Informants led police to hotels in Manhattan and Brooklyn where visiting Mafiosi were staying. Fourteen men were arrested, including Palmeri and Sam DiCarlo from the Buffalo area, and Albert Anastasia, John "Johnny Bath Beach" Oddo, Cassandro "Tony the Chief" Bonasera, Ciro Gallo and Giuseppe Traina of Brooklyn.

In the spring of 1934, Palmeri was charged with assaulting a police officer at the scene of a traffic accident. His conviction led to his first prison sentence, thirty days in county jail.

In the mid-1930s, boss Stefano Magaddino made demands for tribute payments from regional gambling bookmakers and encountered considerable resistance. Frank and Russell LoTempio of Batavia were believed to be leaders of a group opposing Magaddino. The conflict became bloody in May 1936, when a bomb exploded in a Niagara Falls home, killing Magaddino's sister Arcangela Longo. Paul Palmeri delivered the eulogy for Longo, noting his relationship with the Magaddino family since his childhood in Sicily. Magaddino's vengeance was swift. Frank LoTempio was murdered the following month. Russell LoTempio was severely injured when a bomb exploded in his automobile a few months later.

The Panepinto & Palmeri partnership dissolved. Alfred Panepinto was a brother-in-law of the LoTempios. By 1937, he left Niagara Falls and resettled in Batavia. He was murdered there in August 1937.

Palmeri was active in the local chapter of the Castellammare del Golfo Society. The group's 25th anniversary in 1939 was marked with a ball and banquet at the Hotel Lafayette in Buffalo. Stefano Magaddino held the position of banquet general chairman. John C. Montana, president of the local Montedoro Society (and Magaddino's underboss), was an honored guest speaker at the event. Paul Palmeri served as toastmaster and praised the accomplishments of prominent Italian Americans in the region.

Speakers at the 25th anniversay banquet of the Castellammare del Golfo Society (left to right):
Northwestern University professor Dr. Cono Ciufia, hospital medical technician Mary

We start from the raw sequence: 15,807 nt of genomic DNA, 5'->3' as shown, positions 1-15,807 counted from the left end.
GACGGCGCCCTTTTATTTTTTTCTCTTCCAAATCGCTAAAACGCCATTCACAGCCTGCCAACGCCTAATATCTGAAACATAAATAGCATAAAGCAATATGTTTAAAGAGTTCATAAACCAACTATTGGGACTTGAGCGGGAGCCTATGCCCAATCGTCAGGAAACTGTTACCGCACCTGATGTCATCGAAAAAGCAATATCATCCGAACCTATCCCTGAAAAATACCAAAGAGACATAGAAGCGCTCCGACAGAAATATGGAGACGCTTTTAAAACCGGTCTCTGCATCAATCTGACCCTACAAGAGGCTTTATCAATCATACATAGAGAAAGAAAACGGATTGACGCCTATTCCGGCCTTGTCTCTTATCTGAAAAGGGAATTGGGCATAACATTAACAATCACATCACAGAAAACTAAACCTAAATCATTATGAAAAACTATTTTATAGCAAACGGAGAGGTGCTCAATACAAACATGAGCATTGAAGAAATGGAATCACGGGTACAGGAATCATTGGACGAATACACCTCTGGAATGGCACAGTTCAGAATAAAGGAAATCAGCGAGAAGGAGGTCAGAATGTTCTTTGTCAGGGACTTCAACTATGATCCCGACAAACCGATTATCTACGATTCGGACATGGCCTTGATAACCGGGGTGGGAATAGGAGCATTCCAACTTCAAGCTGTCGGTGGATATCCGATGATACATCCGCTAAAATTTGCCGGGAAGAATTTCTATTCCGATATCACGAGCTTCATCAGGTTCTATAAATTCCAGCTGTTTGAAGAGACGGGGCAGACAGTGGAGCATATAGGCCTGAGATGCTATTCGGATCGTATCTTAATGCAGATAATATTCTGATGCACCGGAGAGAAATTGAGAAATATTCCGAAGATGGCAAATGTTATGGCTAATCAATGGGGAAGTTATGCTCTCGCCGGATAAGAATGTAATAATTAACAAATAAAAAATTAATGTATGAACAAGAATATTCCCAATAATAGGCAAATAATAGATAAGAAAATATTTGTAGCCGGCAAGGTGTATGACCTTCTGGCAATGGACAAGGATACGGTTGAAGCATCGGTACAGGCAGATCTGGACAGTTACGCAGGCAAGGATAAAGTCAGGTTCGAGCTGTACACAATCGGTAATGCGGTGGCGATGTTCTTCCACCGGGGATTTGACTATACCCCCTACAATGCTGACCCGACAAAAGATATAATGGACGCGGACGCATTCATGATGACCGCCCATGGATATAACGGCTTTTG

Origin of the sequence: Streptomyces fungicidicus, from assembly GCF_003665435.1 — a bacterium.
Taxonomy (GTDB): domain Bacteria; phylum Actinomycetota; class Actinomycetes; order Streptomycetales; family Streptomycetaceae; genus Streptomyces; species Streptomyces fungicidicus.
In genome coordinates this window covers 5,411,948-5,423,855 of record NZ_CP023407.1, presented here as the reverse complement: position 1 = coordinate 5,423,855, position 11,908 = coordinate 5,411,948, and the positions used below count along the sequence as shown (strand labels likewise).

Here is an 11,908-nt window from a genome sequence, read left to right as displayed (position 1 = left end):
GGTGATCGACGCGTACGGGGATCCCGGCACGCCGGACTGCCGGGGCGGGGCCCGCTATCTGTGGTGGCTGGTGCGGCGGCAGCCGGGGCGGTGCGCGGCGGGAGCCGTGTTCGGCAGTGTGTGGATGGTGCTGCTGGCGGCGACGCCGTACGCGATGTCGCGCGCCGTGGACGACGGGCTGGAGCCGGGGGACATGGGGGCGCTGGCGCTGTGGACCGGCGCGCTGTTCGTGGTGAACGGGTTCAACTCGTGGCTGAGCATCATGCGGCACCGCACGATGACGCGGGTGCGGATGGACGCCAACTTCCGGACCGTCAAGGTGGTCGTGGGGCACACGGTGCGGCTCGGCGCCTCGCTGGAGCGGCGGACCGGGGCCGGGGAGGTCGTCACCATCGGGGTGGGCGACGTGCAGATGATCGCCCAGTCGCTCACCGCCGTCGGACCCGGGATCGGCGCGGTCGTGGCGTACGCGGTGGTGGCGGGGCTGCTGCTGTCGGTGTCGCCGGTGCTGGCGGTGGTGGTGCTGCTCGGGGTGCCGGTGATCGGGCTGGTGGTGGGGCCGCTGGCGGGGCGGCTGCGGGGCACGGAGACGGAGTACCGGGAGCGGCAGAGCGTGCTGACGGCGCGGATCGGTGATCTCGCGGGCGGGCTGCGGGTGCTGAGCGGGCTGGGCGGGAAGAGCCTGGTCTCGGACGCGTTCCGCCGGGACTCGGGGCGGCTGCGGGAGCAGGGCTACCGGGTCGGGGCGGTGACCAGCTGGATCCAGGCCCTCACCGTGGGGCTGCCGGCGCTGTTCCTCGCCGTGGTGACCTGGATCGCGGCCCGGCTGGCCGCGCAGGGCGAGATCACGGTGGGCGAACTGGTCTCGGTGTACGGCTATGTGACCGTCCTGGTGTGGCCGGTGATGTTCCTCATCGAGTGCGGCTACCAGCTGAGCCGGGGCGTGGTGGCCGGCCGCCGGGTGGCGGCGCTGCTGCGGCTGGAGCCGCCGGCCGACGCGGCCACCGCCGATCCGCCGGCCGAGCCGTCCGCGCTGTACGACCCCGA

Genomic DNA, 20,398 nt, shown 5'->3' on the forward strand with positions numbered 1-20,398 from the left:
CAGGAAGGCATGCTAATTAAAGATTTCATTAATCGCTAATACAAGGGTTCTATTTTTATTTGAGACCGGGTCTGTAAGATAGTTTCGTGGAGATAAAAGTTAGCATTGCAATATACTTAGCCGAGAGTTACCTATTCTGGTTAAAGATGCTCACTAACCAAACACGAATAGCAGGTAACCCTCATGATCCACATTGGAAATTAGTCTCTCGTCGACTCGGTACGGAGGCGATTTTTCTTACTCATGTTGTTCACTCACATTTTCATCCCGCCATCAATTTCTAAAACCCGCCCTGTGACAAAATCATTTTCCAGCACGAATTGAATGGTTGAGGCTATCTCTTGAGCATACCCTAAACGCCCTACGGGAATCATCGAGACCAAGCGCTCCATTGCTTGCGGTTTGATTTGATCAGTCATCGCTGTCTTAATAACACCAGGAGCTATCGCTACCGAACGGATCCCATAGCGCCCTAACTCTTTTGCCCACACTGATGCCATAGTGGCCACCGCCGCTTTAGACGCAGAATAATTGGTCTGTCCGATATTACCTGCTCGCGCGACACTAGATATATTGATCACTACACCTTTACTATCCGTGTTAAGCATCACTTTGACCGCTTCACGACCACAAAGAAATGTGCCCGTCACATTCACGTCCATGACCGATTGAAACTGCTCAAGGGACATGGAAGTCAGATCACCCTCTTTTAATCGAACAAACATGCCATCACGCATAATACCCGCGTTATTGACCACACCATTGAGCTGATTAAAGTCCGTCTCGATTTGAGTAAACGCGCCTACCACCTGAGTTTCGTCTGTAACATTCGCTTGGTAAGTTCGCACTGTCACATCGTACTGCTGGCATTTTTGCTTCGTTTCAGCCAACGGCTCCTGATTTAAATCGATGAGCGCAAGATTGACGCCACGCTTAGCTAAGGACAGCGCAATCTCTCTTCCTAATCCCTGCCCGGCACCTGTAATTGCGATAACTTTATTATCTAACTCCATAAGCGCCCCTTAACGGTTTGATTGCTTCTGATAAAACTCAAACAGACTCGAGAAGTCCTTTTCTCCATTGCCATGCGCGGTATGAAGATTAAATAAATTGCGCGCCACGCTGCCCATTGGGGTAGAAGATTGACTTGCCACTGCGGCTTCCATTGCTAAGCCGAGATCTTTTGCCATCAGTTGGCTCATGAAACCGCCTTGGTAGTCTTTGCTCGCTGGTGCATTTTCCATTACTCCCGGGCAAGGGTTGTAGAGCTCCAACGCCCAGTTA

Cicina Gallo, toastmaster Paul Palmeri, banquet chairman Stefano Magaddino.

(Buffalo Courier Express, Jan. 12, 1939.)

Paul Palmeri chats with John Montana at the
banquet of the Castellammare del Golfo Society.
(Buffalo Times, Jan. 12, 1939.)
By 1940, Magaddino's brother Antonino joined Palmeri in his funeral home business. The Palmeri Funeral Home later became the Magaddino Funeral Home, with Stefano Magaddino's son Peter taking over as its president.

Paul Palmeri moved out of Niagara Falls in 1941, reportedly after a rift with Stefano Magaddino. He relocated to Passaic, New Jersey, and reestablished a working relationship with Willie Moretti. At the time, Moretti was a key figure in the Frank Costello (later Genovese) crime family. Decades earlier, Moretti had run gambling rackets for the Palmeris in Niagara Falls.

In 1942, Palmeri was indicted as one of the leaders of an alcohol bootlegging ring that evaded $3.5 million in federal taxes between 1933 and 1941. Palmeri was convicted and sentenced to three years in prison and a $9,000 fine.

The Palmeri-Moretti relationship was strengthened through the marriage of Palmeri's son Frank to Moretti's daughter Marie in 1947. When Moretti was murdered in 1951, police noted Palmeri's closeness to the victim and questioned him as a material witness.

Paul Palmeri died May 7, 1955, at Passaic General Hospital after a short illness. He was 62. His wife Helen passed away Sept. 15, 1998, at the age of 101.